Casual conversations can also be a way to check a hunch that something may not be right, adds Ryan. For example, if you suspect a parent’s world may be getting smaller, ask if they’re still engaging in their weekly activities, like lunch outings or ballroom dancing classes. If you make it clear you’re asking from a place of love and support, your parent may be more willing to open up, explains Ryan.

5. Share relatable stories

Another way to bring up sensitive topics is by sharing stories about yourself or other people you know. “There are these doors that you can walk through,” Whiter says. “When you see that they open up, that makes it a little bit easier to start a conversation.”

For example, maybe you tell your parents you’ve simplified paying your bills by setting up automatic payments online. Then ask if they’re doing something similar, notes Ryan. If they aren’t, offer to show them what you’re doing and ask if they’d like help setting up online payments.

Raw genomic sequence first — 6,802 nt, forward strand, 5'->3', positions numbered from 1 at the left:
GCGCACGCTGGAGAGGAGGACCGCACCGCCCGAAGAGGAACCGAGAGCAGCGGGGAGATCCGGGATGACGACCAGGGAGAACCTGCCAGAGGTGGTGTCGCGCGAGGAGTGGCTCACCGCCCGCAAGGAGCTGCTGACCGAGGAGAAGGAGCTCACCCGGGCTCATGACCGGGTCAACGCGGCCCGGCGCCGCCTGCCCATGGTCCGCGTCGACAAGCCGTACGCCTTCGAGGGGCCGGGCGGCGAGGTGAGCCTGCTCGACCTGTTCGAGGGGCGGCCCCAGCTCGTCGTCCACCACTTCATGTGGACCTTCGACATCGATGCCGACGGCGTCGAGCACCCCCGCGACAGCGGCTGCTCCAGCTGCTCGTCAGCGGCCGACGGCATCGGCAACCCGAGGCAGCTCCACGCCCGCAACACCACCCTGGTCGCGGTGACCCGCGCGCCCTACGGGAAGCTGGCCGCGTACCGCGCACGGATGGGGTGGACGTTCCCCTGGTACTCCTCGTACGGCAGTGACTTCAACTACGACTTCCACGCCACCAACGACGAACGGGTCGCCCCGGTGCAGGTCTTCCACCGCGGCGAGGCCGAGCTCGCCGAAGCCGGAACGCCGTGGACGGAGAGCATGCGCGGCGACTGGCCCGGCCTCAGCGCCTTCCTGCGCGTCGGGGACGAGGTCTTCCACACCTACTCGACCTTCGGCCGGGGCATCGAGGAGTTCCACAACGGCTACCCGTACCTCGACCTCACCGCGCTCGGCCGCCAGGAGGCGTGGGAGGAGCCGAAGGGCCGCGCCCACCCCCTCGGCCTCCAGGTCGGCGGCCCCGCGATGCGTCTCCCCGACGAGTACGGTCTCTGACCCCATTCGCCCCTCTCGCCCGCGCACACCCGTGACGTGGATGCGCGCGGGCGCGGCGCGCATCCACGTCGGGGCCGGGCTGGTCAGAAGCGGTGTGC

Suggest that parents organize their financial accounts and passwords by making a list, advises Ryan. Offer to help them create and maintain their lists. Or at least ask that they show you where they keep them, in case you need to step in. This topic may be a natural way to ask your parents if they’ve considered choosing a financial power of attorney (POA).

Sharing stories about friends or neighbors is another way to introduce delicate topics, explains Whiter. She recommends following up a story by asking, “If you are ever in that position, what would you want me to do?”

6. Keep trying

No matter how diplomatic you are, realize that a parent may not want to talk about personal topics, like their health or finances. They may pride themselves on their independence and get defensive when you ask. If that’s the case, continue to look for “those moments when you can try again,” Whiter says. A good opening statement, Ryan suggests, is “Help me understand.”

Chances are, your parents may also be worried about the same issues you are. As long as you keep reassuring them that your desire to help is coming from a good place, these conversations will eventually get easier.